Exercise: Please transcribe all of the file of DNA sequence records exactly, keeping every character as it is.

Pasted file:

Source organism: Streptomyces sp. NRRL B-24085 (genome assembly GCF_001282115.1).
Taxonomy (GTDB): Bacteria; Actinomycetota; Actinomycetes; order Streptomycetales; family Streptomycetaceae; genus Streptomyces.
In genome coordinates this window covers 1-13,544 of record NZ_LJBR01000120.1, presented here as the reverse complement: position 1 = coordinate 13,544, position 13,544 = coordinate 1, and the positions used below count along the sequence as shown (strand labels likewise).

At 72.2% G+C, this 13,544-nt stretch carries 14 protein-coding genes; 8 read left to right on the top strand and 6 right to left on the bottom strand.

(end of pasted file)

Source organism: Streptomyces sp. NRRL B-24085 (genome assembly GCF_001282115.1).
Taxonomy (GTDB): Bacteria; Actinomycetota; Actinomycetes; order Streptomycetales; family Streptomycetaceae; genus Streptomyces.
In genome coordinates this window covers 1-13,544 of record NZ_LJBR01000120.1, presented here as the reverse complement: position 1 = coordinate 13,544, position 13,544 = coordinate 1, and the positions used below count along the sequence as shown (strand labels likewise).

At 72.2% G+C, this 13,544-nt stretch carries 14 protein-coding genes; 8 read left to right on the top strand and 6 right to left on the bottom strand.